Nasal and Oral Corticosteroids for Allergies

A nice review of corticosteroids used to treat allergies, including side effects and adverse events to be aware of

Inhaled Corticosteroids Not Linked to Pneumonia

A meta-analysis of 31 studies that included 11,615 children with asthma found that use of inhaled corticosteroids did not lead to an increase in pneumonia or other respiratory diseases.

Common Medicines Should Mimic Timing of Body’s Natural Systems to Prevent Side-Effects

“Debilitating side effects associated with prescription medication for some of today’s most common conditions could be eradicated if they mimicked the body’s natural hormone secretion cycles, a new report has said.” – Science Codex

Steroid Shots for Tennis Elbow Miss the Mark: Study

and With Elbows, Cortisone Shots May Hurt More Than Help

A corticosteroid shot and physical therapy have no long term benefits in the treatment of “tennis elbow”, a new study (Australia) confirms.

Asthma and Arthritis Medications are Drug Muggers

A pharmacist explores the ways that different drugs “mug” the body of important nutrients.

Researchers Discover Genetic Bias for Eczema, New Avenue to Therapies

A University of Oregon study discovered an “underlying genetic cause of atopic dermatitis”, opening up avenues to alternative treatments that may bypass the use of topical steroids.

Organizations and Other Resources

Why are steroids used in medicine?

Access Science by McGraw Hill answers this question from a scientific perspective, but succinctly lays out the breadth of uses of different steroids in medicines.

Asthma Health Center

WebMD has a great page with information on use of inhaled corticosteroids for the long-term control of asthma.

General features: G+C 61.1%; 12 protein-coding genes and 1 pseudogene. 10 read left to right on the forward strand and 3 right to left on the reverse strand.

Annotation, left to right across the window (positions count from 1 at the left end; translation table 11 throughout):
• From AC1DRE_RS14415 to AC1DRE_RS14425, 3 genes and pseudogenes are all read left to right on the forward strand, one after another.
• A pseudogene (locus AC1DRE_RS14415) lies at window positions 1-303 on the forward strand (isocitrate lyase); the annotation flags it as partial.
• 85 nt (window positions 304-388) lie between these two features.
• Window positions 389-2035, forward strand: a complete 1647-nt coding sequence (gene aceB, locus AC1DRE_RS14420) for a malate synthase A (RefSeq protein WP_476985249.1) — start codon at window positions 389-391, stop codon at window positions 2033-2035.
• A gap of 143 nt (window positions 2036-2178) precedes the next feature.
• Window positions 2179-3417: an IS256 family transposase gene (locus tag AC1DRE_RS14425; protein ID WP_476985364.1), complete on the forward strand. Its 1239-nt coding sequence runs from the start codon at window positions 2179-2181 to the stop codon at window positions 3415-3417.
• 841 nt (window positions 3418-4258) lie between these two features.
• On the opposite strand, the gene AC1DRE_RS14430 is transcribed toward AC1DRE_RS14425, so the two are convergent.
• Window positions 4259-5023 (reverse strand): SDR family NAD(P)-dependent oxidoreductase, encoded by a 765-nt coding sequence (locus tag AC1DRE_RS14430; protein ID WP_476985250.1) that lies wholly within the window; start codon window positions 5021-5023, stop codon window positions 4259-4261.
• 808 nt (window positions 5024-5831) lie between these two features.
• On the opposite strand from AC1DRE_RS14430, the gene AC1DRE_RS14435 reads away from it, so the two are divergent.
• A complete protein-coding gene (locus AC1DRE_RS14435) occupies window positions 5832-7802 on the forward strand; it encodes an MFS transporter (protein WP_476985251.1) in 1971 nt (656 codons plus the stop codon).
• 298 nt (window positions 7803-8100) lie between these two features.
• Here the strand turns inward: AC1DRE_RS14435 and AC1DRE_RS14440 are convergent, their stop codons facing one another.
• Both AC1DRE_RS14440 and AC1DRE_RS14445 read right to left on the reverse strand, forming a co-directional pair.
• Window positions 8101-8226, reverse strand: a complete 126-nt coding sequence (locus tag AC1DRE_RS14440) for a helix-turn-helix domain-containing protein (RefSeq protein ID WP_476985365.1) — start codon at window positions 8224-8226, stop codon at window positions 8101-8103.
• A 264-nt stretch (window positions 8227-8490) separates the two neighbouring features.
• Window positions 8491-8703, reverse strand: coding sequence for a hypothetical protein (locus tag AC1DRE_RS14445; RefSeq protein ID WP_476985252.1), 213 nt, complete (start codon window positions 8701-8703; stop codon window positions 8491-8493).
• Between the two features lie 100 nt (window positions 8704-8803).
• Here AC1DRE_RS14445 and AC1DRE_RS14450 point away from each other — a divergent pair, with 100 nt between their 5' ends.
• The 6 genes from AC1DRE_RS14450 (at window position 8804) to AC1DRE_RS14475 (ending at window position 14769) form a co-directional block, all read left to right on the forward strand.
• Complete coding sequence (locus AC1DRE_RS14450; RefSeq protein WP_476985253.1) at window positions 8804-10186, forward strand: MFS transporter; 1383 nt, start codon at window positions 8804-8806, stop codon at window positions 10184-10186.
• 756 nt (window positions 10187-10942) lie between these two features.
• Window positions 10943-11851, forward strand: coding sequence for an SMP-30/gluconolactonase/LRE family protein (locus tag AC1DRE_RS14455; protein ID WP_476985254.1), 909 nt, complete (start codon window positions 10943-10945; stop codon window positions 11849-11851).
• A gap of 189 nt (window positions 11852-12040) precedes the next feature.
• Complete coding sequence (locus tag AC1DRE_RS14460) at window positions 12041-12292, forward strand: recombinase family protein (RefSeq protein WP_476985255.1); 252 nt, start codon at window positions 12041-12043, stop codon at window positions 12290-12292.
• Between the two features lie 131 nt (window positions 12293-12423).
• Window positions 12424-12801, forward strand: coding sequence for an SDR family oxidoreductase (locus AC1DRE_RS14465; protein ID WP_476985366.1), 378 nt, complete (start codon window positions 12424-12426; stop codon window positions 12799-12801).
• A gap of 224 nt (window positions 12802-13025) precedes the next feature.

DISCLAIMER: MedShadow provides information and resources related to medications, their effects, and potential side effects. However, it is important to note that we are not a substitute for professional medical advice, diagnosis, or treatment. The content on our site is intended for educational and informational purposes only. Individuals dealing with medical conditions or symptoms should seek guidance from a licensed healthcare professional, such as a physician or pharmacist, who can provide personalized medical advice tailored to their specific circumstances.

While we strive to ensure the accuracy and reliability of the information presented on MedShadow, we cannot guarantee its completeness or suitability for any particular individual's medical needs. Therefore, we strongly encourage users to consult with qualified healthcare professionals regarding any health-related concerns or decisions. By accessing and using MedShadow, you acknowledge and agree that the information provided on the site is not a substitute for professional medical advice and that you should always consult with a qualified healthcare provider for any medical concerns.

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Levi Armstrong

It’s good to know that the way you take corticosteroids, which can be oral, topical, injected, or inhaled, changes the benefits and risks, and the short-term and long-term effects. That is why it’s important to talk to a physician about this treatment. My mom is undergoing cataract operation soon, and we were warned that she may need postoperative ocular steroid treatment. I’ll try to talk to a doctor soon about this treatment so we can make educated decisions for her healthcare. Thanks! https://dexycu.com/


I’m curious about bone density in my entire body due to exogenous Cushing’s disease? I was on Dexamethasone for about 3 years (4mg per day). I’m having severe pain in my knees and ankles, I have degenerative joint disease in both hips.